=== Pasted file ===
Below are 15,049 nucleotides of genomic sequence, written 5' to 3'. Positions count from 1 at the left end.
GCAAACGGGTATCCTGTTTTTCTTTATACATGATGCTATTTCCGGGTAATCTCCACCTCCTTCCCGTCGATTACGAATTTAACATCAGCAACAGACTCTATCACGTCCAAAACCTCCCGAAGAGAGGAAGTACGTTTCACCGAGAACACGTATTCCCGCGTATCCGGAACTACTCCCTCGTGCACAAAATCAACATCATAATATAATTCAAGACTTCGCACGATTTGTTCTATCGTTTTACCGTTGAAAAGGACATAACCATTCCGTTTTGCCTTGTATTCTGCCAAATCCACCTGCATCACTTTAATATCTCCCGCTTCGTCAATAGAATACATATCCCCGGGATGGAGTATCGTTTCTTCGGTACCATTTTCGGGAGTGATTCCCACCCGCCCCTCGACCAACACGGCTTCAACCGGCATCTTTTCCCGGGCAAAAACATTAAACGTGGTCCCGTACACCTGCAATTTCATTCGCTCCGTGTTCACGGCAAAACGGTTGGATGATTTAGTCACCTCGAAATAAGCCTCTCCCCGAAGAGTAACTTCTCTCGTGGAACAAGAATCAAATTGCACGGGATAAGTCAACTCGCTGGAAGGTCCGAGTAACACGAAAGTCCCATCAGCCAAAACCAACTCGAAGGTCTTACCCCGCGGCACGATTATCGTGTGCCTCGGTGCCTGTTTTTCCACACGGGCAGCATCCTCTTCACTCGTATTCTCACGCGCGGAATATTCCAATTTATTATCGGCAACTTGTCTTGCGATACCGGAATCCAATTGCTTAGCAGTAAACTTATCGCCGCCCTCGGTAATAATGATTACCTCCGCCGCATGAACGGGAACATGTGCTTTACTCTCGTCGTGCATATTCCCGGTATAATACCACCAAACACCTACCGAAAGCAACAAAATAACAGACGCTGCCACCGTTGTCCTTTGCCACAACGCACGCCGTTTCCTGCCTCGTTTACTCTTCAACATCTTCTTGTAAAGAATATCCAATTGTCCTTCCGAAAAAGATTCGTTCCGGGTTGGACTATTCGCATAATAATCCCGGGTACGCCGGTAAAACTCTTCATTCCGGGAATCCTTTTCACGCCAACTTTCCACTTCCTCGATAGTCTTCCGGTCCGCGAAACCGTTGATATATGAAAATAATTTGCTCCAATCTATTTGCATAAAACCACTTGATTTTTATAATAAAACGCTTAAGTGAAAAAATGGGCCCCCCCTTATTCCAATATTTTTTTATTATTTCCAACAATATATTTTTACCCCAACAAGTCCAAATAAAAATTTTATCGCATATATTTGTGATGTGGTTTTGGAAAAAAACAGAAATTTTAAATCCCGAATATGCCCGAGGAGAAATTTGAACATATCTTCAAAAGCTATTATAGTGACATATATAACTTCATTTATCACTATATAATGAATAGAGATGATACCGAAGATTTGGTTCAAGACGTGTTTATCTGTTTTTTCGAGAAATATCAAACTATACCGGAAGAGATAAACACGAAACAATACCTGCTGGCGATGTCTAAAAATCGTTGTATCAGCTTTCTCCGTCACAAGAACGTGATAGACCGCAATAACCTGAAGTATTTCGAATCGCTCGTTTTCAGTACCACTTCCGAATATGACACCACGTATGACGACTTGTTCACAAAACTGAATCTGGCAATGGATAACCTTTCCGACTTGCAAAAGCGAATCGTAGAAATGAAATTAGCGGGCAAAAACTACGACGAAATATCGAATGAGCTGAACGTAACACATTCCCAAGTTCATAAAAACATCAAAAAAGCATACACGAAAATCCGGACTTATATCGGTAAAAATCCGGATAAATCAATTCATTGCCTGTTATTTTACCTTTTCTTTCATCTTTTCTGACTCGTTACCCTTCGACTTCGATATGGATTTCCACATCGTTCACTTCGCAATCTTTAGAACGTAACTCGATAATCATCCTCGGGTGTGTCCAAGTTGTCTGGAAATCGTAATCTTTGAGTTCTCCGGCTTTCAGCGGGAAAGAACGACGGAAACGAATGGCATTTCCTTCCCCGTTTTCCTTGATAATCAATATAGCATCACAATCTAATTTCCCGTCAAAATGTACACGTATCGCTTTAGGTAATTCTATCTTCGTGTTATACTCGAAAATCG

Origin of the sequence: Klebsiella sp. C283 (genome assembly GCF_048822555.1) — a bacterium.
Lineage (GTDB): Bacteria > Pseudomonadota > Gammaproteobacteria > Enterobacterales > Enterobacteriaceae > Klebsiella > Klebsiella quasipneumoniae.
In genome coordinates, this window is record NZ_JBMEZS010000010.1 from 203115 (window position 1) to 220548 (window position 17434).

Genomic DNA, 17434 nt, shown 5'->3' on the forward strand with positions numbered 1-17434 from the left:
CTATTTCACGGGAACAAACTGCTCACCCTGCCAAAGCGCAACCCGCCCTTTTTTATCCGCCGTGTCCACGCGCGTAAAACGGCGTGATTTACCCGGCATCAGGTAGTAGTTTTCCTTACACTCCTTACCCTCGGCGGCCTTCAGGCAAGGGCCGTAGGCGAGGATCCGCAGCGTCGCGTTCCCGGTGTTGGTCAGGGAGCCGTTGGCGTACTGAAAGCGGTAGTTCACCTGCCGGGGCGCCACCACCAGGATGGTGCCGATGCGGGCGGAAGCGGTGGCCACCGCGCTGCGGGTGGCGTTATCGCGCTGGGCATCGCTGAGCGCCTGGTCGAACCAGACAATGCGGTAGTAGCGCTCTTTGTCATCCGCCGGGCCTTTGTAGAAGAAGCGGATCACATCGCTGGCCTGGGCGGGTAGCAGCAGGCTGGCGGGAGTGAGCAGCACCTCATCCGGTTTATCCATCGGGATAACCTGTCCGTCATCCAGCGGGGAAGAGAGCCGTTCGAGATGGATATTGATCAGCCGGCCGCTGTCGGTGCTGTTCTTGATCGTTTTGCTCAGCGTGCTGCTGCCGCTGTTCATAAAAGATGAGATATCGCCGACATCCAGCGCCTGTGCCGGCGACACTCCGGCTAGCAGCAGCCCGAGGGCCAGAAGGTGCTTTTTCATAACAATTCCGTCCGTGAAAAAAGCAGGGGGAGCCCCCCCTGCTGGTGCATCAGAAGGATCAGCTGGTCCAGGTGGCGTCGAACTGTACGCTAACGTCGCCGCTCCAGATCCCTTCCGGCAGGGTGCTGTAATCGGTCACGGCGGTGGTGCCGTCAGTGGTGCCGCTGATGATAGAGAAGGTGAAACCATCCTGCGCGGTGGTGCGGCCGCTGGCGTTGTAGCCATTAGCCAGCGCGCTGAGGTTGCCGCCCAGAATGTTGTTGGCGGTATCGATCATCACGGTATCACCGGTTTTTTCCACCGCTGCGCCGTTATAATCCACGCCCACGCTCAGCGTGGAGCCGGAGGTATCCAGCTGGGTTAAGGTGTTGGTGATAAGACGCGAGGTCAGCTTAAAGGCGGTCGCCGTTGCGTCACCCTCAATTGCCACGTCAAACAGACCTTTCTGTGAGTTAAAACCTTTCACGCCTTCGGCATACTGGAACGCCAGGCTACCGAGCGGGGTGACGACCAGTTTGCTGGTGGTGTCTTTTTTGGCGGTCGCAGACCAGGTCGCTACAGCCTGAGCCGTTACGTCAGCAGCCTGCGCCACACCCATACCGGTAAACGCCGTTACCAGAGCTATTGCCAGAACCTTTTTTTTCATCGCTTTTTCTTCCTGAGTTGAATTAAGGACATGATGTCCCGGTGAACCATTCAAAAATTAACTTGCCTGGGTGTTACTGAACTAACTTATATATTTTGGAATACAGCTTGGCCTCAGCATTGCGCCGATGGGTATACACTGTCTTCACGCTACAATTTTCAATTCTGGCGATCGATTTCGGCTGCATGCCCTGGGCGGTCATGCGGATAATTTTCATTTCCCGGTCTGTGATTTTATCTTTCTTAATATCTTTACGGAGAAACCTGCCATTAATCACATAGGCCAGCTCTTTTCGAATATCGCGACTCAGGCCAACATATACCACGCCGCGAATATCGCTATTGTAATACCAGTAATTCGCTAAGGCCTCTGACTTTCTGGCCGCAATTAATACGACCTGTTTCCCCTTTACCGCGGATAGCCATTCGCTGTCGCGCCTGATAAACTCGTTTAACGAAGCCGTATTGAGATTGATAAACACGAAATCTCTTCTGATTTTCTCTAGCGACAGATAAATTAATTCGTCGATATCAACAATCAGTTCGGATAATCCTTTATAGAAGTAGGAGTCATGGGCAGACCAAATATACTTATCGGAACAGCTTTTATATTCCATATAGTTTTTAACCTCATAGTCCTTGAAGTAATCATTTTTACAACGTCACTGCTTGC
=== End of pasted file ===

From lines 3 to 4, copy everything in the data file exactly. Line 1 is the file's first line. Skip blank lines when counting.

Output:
Origin of the sequence: Klebsiella sp. C283 (genome assembly GCF_048822555.1) — a bacterium.
Lineage (GTDB): Bacteria > Pseudomonadota > Gammaproteobacteria > Enterobacterales > Enterobacteriaceae > Klebsiella > Klebsiella quasipneumoniae.